The current challenge with the Oculus Rift is how to engineer intuitive controls when you’ve got HD screens strapped over your eyes.  We know the folks at Oculus are taking the maiden voyage of their first consumer VR set seriously because they know they may have only one chance to impress the fickle folks who will fund them to greater heights and change the face of computing forever.

Immersive Technology #2 – Omni

photo-mainWith the Oculus Rift peaking my renewed dream of truly immersive VR I could not help myself from backing the next logical kickstarter technology to accomplish the VR mission – Omni natural movement rig. Yes, it’s a little clumsy to wear strange bowling shoes on a curved floor that you’re strapped into around your waist and upper torso.  Yes, this is probably more than most of you reading this will do for VR.  But the Kickstarter funded at over seven times the goal proves there are many more hungry gamers out there looking for the best immersive gaming experience.

Immersive Technology #3 – Haptic Feedback Wearables

araig_exoskeletonIf you’ve covered visuals with Oculus Rift, sound with great headphones (maybe even surround sound headphones), and maybe even the movement with the Omni – you’re left with only tactile sensations to take it that next step (let’s not get into tasting the game; that’s a bridge too far for now).  Enter Haptic feedback devices and wearables such as gloves to feel and interact with the virtual environment or a chest piece that allows you to feel the direction of the incoming bullets from enemy fire.  You can’t feel that you’re in the game until you FEEL you’re in the game.  This will undoubtedly be the last technology to be developed into maturity so I list it last.i6mipkimuxqksvtgojmt

What’s next?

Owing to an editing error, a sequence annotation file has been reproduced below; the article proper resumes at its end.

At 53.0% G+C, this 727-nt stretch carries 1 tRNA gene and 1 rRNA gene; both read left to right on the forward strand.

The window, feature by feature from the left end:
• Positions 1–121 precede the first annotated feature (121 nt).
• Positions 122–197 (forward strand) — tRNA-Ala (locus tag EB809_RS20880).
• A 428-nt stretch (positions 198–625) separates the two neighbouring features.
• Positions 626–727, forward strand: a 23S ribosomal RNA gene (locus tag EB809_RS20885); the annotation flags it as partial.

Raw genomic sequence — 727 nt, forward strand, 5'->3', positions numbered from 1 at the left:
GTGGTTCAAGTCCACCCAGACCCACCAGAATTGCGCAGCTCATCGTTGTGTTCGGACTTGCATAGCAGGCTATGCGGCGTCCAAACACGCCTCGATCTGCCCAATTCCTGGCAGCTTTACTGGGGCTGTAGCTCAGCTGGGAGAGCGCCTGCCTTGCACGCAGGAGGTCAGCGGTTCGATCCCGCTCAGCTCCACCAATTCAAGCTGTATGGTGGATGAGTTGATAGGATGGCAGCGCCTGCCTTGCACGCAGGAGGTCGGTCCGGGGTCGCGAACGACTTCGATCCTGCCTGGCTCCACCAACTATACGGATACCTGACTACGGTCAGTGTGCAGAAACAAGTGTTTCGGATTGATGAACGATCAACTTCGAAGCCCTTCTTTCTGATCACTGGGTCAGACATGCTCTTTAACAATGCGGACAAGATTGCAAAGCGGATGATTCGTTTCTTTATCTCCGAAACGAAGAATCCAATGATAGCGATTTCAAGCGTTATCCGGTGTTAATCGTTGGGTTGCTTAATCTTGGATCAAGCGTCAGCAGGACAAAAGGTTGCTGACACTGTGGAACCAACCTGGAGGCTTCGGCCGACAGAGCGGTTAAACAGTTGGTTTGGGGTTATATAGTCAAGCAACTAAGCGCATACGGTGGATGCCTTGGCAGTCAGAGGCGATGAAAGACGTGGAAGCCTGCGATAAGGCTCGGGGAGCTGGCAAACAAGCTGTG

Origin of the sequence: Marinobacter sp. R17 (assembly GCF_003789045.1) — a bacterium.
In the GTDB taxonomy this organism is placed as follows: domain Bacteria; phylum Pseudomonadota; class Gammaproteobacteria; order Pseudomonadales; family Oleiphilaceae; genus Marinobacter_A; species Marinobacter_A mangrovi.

For all my waiting and wishing it finally, really, REALLY feels like the next few years will deliver on a truly immersive gaming experience.

These technologies, in their infancy, will allow us to glimpse the holy grail of game immersion.  Just as a single gaming console is an entertainment center, communications device, computer and gaming machine; so too will the different technologies that we will soon clad ourselves in to feel immersed in our favorite game become fewer and fewer pieces until one elegant solution provides us with the experience that we’re all waiting for – the holodeck.

Until then gunters (read Ready Player One already if you don’t get this reference), keep your eyes peeled for the next key to unlock immersive gaming nirvana – and keep backing the Kickstarters to nudge this along faster while you’re at it.

3 responses to “How Close Are We To Total Gaming Immersion?

  1. I think such immersion to the point of very real physical feedback will be reaching into areas of PTSD and the like. It is supposed to be a game after all, not a simulation of yourself.


  2. Pingback: Open Call for Guest Posts – Help Us Keep the Blog Running! | Comparative Geeks

  3. Pingback: Science Fiction Today – Virtual Reality | Comparative Geeks